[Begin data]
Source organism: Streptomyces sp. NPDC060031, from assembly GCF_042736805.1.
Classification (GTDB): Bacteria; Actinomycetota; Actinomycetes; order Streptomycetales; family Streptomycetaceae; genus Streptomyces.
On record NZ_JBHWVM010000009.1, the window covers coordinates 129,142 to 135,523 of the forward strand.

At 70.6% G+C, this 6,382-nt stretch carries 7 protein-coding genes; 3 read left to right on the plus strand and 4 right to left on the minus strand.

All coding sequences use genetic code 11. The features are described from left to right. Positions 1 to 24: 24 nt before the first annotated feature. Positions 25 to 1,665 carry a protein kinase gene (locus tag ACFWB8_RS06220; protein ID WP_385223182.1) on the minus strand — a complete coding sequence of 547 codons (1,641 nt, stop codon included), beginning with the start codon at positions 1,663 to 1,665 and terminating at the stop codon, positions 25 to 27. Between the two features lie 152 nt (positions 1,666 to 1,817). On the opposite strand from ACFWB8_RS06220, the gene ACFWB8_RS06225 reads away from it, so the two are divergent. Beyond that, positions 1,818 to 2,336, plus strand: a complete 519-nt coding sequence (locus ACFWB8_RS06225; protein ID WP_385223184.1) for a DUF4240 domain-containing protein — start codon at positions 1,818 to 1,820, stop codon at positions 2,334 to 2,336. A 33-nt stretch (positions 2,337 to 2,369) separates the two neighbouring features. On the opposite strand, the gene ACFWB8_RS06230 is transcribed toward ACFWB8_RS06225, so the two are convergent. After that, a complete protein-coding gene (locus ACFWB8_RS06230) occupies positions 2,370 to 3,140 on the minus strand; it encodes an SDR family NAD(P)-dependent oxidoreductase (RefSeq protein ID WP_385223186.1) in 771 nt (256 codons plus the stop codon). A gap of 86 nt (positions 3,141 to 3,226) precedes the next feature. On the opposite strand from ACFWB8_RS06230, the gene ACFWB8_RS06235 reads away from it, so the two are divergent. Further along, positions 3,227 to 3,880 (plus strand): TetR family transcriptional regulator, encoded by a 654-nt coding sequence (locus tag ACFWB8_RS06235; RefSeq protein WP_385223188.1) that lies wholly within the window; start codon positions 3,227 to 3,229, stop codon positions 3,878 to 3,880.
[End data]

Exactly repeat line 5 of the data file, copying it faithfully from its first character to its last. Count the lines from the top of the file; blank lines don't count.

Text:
All coding sequences use genetic code 11. The features are described from left to right. Positions 1 to 24: 24 nt before the first annotated feature. Positions 25 to 1,665 carry a protein kinase gene (locus tag ACFWB8_RS06220; protein ID WP_385223182.1) on the minus strand — a complete coding sequence of 547 codons (1,641 nt, stop codon included), beginning with the start codon at positions 1,663 to 1,665 and terminating at the stop codon, positions 25 to 27. Between the two features lie 152 nt (positions 1,666 to 1,817). On the opposite strand from ACFWB8_RS06220, the gene ACFWB8_RS06225 reads away from it, so the two are divergent. Beyond that, positions 1,818 to 2,336, plus strand: a complete 519-nt coding sequence (locus ACFWB8_RS06225; protein ID WP_385223184.1) for a DUF4240 domain-containing protein — start codon at positions 1,818 to 1,820, stop codon at positions 2,334 to 2,336. A 33-nt stretch (positions 2,337 to 2,369) separates the two neighbouring features. On the opposite strand, the gene ACFWB8_RS06230 is transcribed toward ACFWB8_RS06225, so the two are convergent. After that, a complete protein-coding gene (locus ACFWB8_RS06230) occupies positions 2,370 to 3,140 on the minus strand; it encodes an SDR family NAD(P)-dependent oxidoreductase (RefSeq protein ID WP_385223186.1) in 771 nt (256 codons plus the stop codon). A gap of 86 nt (positions 3,141 to 3,226) precedes the next feature. On the opposite strand from ACFWB8_RS06230, the gene ACFWB8_RS06235 reads away from it, so the two are divergent. Further along, positions 3,227 to 3,880 (plus strand): TetR family transcriptional regulator, encoded by a 654-nt coding sequence (locus tag ACFWB8_RS06235; RefSeq protein WP_385223188.1) that lies wholly within the window; start codon positions 3,227 to 3,229, stop codon positions 3,878 to 3,880.